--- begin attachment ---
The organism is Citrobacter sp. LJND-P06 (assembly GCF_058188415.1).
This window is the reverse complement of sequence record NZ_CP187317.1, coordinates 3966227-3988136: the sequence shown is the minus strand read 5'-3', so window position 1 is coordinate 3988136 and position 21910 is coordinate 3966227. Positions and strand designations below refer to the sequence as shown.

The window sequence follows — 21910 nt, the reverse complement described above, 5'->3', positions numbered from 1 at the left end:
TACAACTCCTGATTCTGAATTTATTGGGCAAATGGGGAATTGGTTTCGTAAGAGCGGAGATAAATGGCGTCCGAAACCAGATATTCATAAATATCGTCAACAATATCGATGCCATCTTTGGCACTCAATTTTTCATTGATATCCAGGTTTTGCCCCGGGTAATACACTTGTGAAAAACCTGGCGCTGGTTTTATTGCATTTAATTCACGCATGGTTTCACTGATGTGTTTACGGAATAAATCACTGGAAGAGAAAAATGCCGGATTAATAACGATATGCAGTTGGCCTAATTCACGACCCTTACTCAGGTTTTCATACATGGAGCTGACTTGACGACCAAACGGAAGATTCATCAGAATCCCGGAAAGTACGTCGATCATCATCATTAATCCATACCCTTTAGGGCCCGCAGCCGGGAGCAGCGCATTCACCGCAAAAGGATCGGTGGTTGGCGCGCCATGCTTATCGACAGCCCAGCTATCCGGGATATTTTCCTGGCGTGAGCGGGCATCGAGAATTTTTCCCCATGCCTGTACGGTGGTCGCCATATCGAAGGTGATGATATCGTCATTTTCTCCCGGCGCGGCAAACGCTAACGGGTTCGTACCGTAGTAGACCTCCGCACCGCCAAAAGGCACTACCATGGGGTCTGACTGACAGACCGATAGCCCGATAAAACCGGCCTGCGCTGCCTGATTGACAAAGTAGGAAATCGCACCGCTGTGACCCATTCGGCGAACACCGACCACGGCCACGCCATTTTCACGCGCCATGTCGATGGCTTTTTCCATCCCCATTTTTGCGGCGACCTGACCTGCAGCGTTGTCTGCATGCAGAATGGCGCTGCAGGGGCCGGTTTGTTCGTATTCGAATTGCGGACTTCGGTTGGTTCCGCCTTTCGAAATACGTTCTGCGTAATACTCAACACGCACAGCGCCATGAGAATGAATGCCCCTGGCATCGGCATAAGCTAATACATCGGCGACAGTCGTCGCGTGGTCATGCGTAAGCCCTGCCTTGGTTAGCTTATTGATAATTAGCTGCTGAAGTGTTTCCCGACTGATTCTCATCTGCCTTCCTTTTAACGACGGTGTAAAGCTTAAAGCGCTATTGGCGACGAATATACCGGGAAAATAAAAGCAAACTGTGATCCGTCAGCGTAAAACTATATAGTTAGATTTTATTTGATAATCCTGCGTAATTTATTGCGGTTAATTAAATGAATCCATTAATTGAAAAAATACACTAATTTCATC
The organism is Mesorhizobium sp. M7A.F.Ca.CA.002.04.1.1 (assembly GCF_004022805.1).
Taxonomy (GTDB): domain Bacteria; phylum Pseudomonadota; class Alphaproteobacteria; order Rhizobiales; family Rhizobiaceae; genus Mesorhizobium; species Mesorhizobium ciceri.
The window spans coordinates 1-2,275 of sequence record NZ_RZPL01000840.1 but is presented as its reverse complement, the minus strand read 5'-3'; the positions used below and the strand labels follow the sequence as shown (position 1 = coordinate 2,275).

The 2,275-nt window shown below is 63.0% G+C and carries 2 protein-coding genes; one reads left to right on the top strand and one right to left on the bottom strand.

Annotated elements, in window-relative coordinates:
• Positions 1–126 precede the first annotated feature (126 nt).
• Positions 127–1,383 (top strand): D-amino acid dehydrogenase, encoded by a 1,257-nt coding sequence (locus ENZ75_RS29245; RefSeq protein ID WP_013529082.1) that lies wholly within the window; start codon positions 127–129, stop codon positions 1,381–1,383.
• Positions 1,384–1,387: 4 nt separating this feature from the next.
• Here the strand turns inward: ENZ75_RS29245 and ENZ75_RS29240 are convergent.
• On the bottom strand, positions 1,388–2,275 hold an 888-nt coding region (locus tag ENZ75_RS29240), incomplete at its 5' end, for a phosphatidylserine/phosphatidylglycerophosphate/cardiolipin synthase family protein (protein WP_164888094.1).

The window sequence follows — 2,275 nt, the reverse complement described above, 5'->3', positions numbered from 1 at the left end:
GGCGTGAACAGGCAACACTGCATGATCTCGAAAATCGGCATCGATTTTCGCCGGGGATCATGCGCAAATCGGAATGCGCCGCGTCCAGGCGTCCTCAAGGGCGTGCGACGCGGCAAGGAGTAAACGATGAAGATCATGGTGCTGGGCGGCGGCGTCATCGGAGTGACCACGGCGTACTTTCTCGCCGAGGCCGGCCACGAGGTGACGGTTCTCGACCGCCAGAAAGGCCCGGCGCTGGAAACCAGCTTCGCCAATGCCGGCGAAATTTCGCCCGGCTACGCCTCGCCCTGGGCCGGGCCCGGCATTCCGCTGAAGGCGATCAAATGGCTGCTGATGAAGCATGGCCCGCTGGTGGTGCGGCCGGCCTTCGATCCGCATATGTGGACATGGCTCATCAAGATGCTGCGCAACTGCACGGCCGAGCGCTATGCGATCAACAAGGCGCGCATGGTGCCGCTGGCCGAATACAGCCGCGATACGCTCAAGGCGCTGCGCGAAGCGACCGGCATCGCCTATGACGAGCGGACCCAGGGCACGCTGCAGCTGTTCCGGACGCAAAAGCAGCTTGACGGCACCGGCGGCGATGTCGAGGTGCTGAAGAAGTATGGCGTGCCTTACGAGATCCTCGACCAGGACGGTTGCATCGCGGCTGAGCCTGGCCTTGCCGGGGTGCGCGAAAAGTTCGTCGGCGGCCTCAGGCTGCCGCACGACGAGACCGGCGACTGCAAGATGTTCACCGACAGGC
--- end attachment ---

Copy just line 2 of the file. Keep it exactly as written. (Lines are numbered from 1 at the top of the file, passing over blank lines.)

This window is the reverse complement of sequence record NZ_CP187317.1, coordinates 3966227-3988136: the sequence shown is the minus strand read 5'-3', so window position 1 is coordinate 3988136 and position 21910 is coordinate 3966227. Positions and strand designations below refer to the sequence as shown.